Do animals have souls in the hermetica?

When reading the hermetic texts it becomes evident that souls, especially human ones, are very important. Maybe of utmost importance. In this article, we explore the question of in the Hermetica animals have souls, and if so what possible consequences there are for us humans.

Bloodless meal

A line at the end of the book Asclepius (or NHC VI.7) gives us a single reference to a “bloodless meal” or “a meal that has no living thing in it” to be consumed after the ritual.

‘Desirous of these things we turn to a repast that is pure, and undefiled by the flesh of animals.’

Asclepius 41

It’s a reasonable extrapolation to think that this statement refers to a vegetarian meal, but it could very well be that it refers to an even stricter vegan meal. And we do not know if this specific communal meal after the ritual was meant to be extrapolated to all meals. 

But as such a specific meal is explicitly mentioned, we can safely assume that it was important. Can the mention of a bloodless meal have anything to do with how the followers of Hermes thought about animals? Could it be that harming an animal was frowned upon?

From the latest findings, we know that the Egyptian people were mainly vegetarians. Hair absorbs a higher rate of animal proteins than bone or teeth, and the isotope ratios in the hair of mummies correspond to that found in the hair of modern European vegetarians, confirming that the ancient Egyptians were also mainly vegetarians. As is the case with many modern people, their diet was wheat- and barley-based. By eating (only) bloodless meals the followers of Hermes would follow the eating habits of their fellow Egyptians.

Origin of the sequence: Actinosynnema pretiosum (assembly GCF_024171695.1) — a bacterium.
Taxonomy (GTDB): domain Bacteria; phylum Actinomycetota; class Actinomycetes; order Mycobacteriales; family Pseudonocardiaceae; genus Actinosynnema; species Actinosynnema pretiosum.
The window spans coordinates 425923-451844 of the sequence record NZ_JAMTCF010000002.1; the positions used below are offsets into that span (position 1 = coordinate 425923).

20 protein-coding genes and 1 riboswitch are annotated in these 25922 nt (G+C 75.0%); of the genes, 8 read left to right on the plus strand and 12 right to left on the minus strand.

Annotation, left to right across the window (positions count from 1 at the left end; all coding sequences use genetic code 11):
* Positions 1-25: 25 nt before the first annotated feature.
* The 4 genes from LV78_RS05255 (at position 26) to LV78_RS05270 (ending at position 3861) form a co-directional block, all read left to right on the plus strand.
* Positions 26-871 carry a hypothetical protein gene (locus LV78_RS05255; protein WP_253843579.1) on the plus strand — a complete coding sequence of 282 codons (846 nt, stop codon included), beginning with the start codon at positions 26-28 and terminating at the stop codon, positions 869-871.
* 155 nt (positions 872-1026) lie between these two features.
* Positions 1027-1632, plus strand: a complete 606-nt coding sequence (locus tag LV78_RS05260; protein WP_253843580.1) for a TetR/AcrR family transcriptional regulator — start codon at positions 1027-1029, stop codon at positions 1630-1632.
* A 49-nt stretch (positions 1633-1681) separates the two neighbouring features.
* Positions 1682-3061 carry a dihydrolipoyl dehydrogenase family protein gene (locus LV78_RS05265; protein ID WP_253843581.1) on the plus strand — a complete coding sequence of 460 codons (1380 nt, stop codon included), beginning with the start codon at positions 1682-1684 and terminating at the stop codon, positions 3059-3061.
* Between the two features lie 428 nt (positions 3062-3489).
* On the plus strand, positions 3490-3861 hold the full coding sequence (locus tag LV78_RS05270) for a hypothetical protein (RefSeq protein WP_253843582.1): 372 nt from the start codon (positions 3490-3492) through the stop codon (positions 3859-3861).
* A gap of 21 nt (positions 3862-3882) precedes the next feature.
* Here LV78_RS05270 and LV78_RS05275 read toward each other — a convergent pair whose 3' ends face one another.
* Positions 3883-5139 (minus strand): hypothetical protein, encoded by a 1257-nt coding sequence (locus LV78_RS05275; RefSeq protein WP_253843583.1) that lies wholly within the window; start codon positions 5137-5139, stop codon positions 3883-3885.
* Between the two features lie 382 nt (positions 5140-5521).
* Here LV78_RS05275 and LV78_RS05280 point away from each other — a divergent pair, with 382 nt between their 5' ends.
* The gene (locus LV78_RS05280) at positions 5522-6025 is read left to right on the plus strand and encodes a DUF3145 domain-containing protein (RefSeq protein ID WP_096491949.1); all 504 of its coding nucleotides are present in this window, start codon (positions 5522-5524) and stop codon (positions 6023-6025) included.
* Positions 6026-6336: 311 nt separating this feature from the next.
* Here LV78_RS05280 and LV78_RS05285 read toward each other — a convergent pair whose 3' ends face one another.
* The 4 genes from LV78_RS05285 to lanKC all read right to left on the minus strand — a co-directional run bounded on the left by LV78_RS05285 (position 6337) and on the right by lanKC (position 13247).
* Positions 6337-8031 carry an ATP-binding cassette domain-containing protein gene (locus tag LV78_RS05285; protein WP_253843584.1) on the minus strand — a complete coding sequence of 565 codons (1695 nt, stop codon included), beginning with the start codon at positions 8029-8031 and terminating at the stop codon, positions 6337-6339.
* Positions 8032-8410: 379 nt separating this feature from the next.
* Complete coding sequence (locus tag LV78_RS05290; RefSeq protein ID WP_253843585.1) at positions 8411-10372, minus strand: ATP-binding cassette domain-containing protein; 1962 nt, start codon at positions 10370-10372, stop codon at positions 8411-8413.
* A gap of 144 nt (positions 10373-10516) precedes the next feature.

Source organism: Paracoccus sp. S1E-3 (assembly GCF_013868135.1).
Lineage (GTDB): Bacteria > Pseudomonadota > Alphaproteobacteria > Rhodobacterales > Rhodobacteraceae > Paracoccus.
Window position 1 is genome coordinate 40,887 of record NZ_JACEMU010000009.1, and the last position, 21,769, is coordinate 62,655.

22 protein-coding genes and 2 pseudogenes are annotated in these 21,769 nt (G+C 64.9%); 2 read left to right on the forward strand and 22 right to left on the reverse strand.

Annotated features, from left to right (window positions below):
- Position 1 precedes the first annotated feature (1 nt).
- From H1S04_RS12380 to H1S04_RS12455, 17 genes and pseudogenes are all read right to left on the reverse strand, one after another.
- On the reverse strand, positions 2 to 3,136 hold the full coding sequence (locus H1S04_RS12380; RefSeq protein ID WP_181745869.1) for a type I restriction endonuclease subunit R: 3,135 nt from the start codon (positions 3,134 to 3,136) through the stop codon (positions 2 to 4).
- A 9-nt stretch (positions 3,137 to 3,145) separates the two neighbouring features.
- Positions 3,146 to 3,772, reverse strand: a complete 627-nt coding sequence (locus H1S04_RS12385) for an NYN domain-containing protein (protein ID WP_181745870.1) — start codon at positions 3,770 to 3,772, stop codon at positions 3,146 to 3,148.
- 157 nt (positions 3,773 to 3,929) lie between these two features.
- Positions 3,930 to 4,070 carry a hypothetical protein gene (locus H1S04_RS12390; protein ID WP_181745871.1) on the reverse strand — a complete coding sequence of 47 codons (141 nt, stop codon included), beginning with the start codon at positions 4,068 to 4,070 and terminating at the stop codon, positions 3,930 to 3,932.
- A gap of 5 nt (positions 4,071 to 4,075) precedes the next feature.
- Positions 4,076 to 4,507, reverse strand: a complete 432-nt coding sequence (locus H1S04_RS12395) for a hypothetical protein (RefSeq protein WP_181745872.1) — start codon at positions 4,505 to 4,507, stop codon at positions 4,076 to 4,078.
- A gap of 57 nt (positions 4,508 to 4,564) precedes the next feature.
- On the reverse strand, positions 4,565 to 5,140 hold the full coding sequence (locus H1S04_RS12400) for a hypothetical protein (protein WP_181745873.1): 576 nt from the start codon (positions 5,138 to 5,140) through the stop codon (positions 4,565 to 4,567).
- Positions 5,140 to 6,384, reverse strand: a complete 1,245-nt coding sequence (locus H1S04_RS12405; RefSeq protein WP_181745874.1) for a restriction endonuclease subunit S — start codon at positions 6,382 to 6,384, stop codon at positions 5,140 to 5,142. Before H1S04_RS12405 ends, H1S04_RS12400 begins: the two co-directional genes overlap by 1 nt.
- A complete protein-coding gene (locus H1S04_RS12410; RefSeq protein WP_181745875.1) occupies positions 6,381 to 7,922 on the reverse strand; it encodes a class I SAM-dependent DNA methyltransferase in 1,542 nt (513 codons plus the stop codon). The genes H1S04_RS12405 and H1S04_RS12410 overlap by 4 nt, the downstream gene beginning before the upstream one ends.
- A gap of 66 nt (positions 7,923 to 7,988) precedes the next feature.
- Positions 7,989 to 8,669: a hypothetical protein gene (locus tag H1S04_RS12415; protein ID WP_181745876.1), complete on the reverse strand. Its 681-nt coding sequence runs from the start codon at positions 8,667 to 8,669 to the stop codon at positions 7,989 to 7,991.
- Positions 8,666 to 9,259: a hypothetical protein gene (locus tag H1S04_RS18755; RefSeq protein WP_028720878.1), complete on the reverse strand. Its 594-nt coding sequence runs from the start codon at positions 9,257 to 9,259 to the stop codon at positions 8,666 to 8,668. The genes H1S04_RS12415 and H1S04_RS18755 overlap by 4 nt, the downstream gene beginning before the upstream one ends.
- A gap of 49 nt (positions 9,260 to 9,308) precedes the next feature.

Greco-Egyptian context

If we consider the culture and the broader Greco-Egyptian context in which Hermeticism arose we know that institutional priests as well as individual magicians did practice animal sacrifice. Ritualized slaughter was done for any number of rituals and devotions, as well as for the consumption of meat in some circumstances (as well as the abstinence thereof). 

In magical texts like the Mithras Liturgy from PGM IV (considered a hermetic or proto-hermetic ritual text by experts) we read that the magician should abstain from meat. However, they still need to kill animals as part of the ritual apparatus. But did the followers of Hermes need to sacrifice animals for their rituals?

Hermetic literature has often been claimed to represent a spiritualization of Egyptian religion, since Hermes recommends to his son and pupil, Tat, to offer up to the creator-god a logikē thusia, translatable as a “rational,” “spiritual,” or simply “spoken” sacrifice (see CH I, 31; XIII, 18–19, 21; NHC VI 57,19). But did the followers of Hermes not sacrifice anything to the earthly gods or to God?

It comes from a mixture of plants, stones and spices, Asclepius, that have in them a natural power of divinity. And this is why those gods are entertained with constant sacrifices, with hymns, praises and sweet sound in tune with heaven’s harmony: so that the heavenly ingredient enticed into the idol by constant communication with heaven may gladly endure its long stay among humankind. Thus does man fashion his gods.

Asclepius 38

Rational sacrifices

Plants, stones, and spices are mentioned by Hermes, not animals. In the Hermetic treatises, the material sacrifice is therefore still used to placate the precarious earthly gods and forms part of the general attitude of reverence, eusebeia. Reverence to God, on the other hand, is achieved by means of contemplation, spiritual exercises, and hymns of thanksgiving, called “rational sacrifices,” which may be sung in silence.